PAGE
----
The main reason for the performance value (80.05% accuracy in Table 3) of our study to be lower compared to the work of Hayran et al. is the creation of a training set without removing emotional symbols like smile emotion symbol “:)” and sad emotion symbol “:(” that would significantly affect the classification in their study. If our model has worked hard on our dataset for training in this case, our model starts to memorize. At the same time if our training set is uniform, the risk of overfitting will be high. Therefore, in order to avoid overfitting in our study, an integrated classification method is suggested by removing these sentiment expressions and symbols from our training set. Thus, this is an important factor in model training and successful classification compared to our study.
Erdogan et al. have achieved the highest success rate in their study by making a classification without distinction between Turkish and English text. They used the logistic regression method as a classification tool in their work. Compared to our study, the use of the English dataset and the inclusion of sentimental emoji increased the rate of successful classification. According to similar studies in the table, the logistic regression classifier has been used in four studies. Accuracy results varying between 65% and 94% have been achieved in studies by using this method in Table 3. Ecemis et al. who reached the most successful result have been carried out the classification process using the SVM method. They have performed the classification process by using a manually chosen text set as a training set. Their study presents that, to complete each sentiment class, strong sentimental words in Turkish are used. It has been observed that the selection of sentences containing only adjectives as a training set increases the success rate. Support vector machine classifier used in this study has been preferred as a classification tool in the other three studies in the table. Accuracy results varying between 64% and 80% have been achieved in studies by using this method. In similar studies, it has been observed that SVM, linear regression, and other deep learning methods are mostly preferred as classification tools. The main factor in achieving different performance rates of studies using the same algorithm is the selection of training sets in different structures. It has been observed that the dataset used as a training set increases the success rate of sentences based on certain conditions (emotional symbols and strong sentimental words).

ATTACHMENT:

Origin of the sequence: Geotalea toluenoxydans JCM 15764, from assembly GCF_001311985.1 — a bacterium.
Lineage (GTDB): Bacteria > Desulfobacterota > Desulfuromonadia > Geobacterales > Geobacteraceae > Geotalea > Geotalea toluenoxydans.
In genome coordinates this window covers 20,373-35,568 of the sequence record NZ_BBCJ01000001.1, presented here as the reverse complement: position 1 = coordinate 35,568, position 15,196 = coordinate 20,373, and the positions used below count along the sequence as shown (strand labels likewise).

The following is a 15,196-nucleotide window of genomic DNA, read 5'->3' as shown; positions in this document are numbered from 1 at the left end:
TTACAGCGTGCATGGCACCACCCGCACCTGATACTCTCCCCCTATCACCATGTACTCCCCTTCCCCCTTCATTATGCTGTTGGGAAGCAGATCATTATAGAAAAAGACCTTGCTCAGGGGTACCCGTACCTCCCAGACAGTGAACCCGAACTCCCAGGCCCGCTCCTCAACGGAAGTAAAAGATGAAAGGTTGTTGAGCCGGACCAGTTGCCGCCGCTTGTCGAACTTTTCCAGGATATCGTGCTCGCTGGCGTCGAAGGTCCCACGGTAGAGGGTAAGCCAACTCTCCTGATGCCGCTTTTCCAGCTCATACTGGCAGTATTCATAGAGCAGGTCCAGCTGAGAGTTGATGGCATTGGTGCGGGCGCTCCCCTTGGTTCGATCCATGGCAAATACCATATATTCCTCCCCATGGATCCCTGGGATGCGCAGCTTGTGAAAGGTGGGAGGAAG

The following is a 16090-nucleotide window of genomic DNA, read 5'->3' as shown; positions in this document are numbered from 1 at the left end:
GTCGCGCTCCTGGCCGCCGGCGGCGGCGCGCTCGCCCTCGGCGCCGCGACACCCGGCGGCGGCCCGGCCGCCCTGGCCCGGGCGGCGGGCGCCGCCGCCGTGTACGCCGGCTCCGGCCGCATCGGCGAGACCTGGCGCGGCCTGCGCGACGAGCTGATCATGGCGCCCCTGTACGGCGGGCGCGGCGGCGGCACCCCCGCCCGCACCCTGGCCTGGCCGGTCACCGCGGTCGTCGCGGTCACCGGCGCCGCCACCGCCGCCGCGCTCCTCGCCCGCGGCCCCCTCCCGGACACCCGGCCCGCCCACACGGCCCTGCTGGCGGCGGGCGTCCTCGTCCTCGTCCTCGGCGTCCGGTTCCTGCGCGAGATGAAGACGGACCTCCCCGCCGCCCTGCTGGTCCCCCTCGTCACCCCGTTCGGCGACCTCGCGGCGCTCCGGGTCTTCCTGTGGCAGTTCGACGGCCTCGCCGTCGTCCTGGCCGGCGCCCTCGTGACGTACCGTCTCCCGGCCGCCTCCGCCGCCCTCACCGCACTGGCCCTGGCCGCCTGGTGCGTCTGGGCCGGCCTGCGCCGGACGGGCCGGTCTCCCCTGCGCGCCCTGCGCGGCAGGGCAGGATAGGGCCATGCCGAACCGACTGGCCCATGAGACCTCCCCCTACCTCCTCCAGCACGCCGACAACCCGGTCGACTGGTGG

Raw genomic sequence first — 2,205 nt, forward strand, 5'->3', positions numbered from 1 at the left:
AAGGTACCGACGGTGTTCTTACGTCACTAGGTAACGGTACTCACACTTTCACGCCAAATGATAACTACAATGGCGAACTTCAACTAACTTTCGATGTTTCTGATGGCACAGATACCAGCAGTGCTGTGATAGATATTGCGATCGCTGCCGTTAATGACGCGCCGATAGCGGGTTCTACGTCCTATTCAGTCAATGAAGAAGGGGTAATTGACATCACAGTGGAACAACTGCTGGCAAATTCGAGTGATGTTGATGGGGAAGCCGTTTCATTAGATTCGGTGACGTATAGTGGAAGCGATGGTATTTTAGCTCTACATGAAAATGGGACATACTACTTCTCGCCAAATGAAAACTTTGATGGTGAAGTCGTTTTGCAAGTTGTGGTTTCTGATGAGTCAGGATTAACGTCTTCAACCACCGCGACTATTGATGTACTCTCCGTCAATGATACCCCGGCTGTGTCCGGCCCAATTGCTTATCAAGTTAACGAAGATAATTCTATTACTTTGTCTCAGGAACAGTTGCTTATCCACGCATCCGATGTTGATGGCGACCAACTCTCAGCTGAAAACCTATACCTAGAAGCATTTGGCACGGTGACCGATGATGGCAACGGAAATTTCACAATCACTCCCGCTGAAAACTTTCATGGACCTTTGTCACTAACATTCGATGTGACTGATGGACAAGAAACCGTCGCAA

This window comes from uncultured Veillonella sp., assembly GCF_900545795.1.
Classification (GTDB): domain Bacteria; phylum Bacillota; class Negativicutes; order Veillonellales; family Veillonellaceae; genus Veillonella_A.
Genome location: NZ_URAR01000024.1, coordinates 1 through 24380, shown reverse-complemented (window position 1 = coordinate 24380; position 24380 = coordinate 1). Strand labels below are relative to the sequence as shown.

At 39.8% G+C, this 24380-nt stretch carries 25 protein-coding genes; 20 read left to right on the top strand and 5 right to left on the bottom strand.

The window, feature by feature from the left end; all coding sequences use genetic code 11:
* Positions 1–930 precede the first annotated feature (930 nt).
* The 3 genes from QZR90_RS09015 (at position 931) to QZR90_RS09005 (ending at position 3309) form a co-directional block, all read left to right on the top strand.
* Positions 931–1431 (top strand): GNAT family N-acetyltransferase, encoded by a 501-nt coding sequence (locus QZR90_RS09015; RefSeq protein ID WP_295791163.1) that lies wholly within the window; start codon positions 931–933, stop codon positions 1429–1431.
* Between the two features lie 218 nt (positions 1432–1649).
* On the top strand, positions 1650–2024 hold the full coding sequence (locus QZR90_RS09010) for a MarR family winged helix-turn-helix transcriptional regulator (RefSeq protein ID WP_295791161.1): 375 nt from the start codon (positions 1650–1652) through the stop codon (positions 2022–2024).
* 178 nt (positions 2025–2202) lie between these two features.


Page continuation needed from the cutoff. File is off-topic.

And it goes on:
6.2. Performance Results
With the established model in Figures 4–6, performance measure comparison for the dataset subjected to classification algorithms via WEKA is shown in Table 4 according to the evaluation measures. In Table 4, it is shown that K-NN algorithm is more successful than others. We reached as a result 74.63 percent accuracy on this enhanced algorithm. In the text preprocessing, using “Word to Vector” as “n-gram” algorithm and taking advantage of Zemberek library increased rates of success to find word roots. We use the evaluations metrics which are precision, sensitivity, F-measure, and accuracy [55, 56]. These metrics are depending on TP (true-positive) and FP (false-positive) ratios:
In the case of reducing the number of variables and achieving more successful results, Zemberek is used as the Natural Language Processing library to find the roots in each Turkish tweet. Since each word in the sentence does not always make sense alone, vectors are created by using the N-gram (2, 3) technique that treats words in dual and triple groups. In order to find out whether this integrated technique is successful, testing has been conducted on three different classification algorithms.